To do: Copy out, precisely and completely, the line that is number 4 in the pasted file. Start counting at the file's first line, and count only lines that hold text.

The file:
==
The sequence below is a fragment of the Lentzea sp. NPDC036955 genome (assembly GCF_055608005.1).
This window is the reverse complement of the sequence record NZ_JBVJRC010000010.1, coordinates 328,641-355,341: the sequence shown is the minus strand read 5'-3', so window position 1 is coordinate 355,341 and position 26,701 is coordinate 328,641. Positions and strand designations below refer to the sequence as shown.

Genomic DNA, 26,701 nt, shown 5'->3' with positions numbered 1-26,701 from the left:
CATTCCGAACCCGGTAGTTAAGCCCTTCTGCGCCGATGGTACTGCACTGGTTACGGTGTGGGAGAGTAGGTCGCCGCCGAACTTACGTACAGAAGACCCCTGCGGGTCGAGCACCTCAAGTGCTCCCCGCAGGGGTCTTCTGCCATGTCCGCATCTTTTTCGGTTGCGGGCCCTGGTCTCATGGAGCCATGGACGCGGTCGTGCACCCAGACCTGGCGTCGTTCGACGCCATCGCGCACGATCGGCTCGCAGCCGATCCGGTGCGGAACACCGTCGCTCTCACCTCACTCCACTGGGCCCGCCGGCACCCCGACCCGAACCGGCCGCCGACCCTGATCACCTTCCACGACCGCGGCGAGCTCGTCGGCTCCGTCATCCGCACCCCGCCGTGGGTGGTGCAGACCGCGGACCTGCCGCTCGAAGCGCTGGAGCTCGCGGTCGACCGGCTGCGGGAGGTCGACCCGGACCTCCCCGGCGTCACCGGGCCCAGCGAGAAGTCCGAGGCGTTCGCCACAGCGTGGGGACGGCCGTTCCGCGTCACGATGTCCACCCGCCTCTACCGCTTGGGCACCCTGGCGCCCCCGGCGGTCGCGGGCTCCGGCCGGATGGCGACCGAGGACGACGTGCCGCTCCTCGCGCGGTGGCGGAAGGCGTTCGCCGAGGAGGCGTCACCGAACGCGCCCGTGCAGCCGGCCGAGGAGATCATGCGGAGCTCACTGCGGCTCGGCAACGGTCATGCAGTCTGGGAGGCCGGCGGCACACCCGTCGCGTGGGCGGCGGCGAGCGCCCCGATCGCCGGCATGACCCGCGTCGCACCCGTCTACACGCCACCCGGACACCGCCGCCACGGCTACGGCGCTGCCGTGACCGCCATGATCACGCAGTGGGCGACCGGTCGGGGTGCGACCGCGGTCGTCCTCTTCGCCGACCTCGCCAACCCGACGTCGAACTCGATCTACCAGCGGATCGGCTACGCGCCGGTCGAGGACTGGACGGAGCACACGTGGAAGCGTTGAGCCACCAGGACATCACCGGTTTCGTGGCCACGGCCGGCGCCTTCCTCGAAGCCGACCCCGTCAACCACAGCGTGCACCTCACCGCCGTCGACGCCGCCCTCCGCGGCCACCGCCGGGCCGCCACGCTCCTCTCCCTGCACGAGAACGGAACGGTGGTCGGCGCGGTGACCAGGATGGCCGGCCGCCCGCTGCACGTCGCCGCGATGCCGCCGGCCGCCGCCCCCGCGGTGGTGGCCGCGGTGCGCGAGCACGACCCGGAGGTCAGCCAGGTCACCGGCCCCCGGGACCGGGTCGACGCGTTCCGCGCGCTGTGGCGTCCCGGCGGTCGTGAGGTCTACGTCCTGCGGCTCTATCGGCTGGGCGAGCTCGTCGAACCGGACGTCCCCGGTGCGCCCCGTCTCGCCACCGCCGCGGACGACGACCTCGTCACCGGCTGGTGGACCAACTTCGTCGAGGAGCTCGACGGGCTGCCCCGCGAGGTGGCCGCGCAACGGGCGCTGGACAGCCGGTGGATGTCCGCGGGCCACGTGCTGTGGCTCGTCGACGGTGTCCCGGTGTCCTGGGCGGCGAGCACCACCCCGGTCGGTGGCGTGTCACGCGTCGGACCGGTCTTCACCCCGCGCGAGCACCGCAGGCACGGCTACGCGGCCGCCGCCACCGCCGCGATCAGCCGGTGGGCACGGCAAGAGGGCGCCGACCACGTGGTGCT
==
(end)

CATTCCGAACCCGGTAGTTAAGCCCTTCTGCGCCGATGGTACTGCACTGGTTACGGTGTGGGAGAGTAGGTCGCCGCCGAACTTACGTACAGAAGACCCCTGCGGGTCGAGCACCTCAAGTGCTCCCCGCAGGGGTCTTCTGCCATGTCCGCATCTTTTTCGGTTGCGGGCCCTGGTCTCATGGAGCCATGGACGCGGTCGTGCACCCAGACCTGGCGTCGTTCGACGCCATCGCGCACGATCGGCTCGCAGCCGATCCGGTGCGGAACACCGTCGCTCTCACCTCACTCCACTGGGCCCGCCGGCACCCCGACCCGAACCGGCCGCCGACCCTGATCACCTTCCACGACCGCGGCGAGCTCGTCGGCTCCGTCATCCGCACCCCGCCGTGGGTGGTGCAGACCGCGGACCTGCCGCTCGAAGCGCTGGAGCTCGCGGTCGACCGGCTGCGGGAGGTCGACCCGGACCTCCCCGGCGTCACCGGGCCCAGCGAGAAGTCCGAGGCGTTCGCCACAGCGTGGGGACGGCCGTTCCGCGTCACGATGTCCACCCGCCTCTACCGCTTGGGCACCCTGGCGCCCCCGGCGGTCGCGGGCTCCGGCCGGATGGCGACCGAGGACGACGTGCCGCTCCTCGCGCGGTGGCGGAAGGCGTTCGCCGAGGAGGCGTCACCGAACGCGCCCGTGCAGCCGGCCGAGGAGATCATGCGGAGCTCACTGCGGCTCGGCAACGGTCATGCAGTCTGGGAGGCCGGCGGCACACCCGTCGCGTGGGCGGCGGCGAGCGCCCCGATCGCCGGCATGACCCGCGTCGCACCCGTCTACACGCCACCCGGACACCGCCGCCACGGCTACGGCGCTGCCGTGACCGCCATGATCACGCAGTGGGCGACCGGTCGGGGTGCGACCGCGGTCGTCCTCTTCGCCGACCTCGCCAACCCGACGTCGAACTCGATCTACCAGCGGATCGGCTACGCGCCGGTCGAGGACTGGACGGAGCACACGTGGAAGCGTTGAGCCACCAGGACATCACCGGTTTCGTGGCCACGGCCGGCGCCTTCCTCGAAGCCGACCCCGTCAACCACAGCGTGCACCTCACCGCCGTCGACGCCGCCCTCCGCGGCCACCGCCGGGCCGCCACGCTCCTCTCCCTGCACGAGAACGGAACGGTGGTCGGCGCGGTGACCAGGATGGCCGGCCGCCCGCTGCACGTCGCCGCGATGCCGCCGGCCGCCGCCCCCGCGGTGGTGGCCGCGGTGCGCGAGCACGACCCGGAGGTCAGCCAGGTCACCGGCCCCCGGGACCGGGTCGACGCGTTCCGCGCGCTGTGGCGTCCCGGCGGTCGTGAGGTCTACGTCCTGCGGCTCTATCGGCTGGGCGAGCTCGTCGAACCGGACGTCCCCGGTGCGCCCCGTCTCGCCACCGCCGCGGACGACGACCTCGTCACCGGCTGGTGGACCAACTTCGTCGAGGAGCTCGACGGGCTGCCCCGCGAGGTGGCCGCGCAACGGGCGCTGGACAGCCGGTGGATGTCCGCGGGCCACGTGCTGTGGCTCGTCGACGGTGTCCCGGTGTCCTGGGCGGCGAGCACCACCCCGGTCGGTGGCGTGTCACGCGTCGGACCGGTCTTCACCCCGCGCGAGCACCGCAGGCACGGCTACGCGGCCGCCGCCACCGCCGCGATCAGCCGGTGGGCACGGCAAGAGGGCGCCGACCACGTGGTGCT